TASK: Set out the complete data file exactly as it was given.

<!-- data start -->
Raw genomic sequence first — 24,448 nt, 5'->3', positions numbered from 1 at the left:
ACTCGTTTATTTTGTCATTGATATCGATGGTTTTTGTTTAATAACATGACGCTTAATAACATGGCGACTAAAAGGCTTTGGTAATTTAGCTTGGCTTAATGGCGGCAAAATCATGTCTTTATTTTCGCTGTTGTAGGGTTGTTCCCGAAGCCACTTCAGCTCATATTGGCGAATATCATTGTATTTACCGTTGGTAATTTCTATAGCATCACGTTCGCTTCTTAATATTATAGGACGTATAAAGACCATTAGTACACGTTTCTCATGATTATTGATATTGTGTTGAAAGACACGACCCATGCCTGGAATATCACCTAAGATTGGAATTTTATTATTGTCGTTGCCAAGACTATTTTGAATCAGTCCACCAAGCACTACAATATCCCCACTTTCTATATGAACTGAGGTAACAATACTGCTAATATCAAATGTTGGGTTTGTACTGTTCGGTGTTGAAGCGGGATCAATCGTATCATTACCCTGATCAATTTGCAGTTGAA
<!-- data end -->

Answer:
Raw genomic sequence first — 24,448 nt, 5'->3', positions numbered from 1 at the left:
ACTCGTTTATTTTGTCATTGATATCGATGGTTTTTGTTTAATAACATGACGCTTAATAACATGGCGACTAAAAGGCTTTGGTAATTTAGCTTGGCTTAATGGCGGCAAAATCATGTCTTTATTTTCGCTGTTGTAGGGTTGTTCCCGAAGCCACTTCAGCTCATATTGGCGAATATCATTGTATTTACCGTTGGTAATTTCTATAGCATCACGTTCGCTTCTTAATATTATAGGACGTATAAAGACCATTAGTACACGTTTCTCATGATTATTGATATTGTGTTGAAAGACACGACCCATGCCTGGAATATCACCTAAGATTGGAATTTTATTATTGTCGTTGCCAAGACTATTTTGAATCAGTCCACCAAGCACTACAATATCCCCACTTTCTATATGAACTGAGGTAACAATACTGCTAATATCAAATGTTGGGTTTGTACTGTTCGGTGTTGAAGCGGGATCAATCGTATCATTACCCTGATCAATTTGCAGTTGAA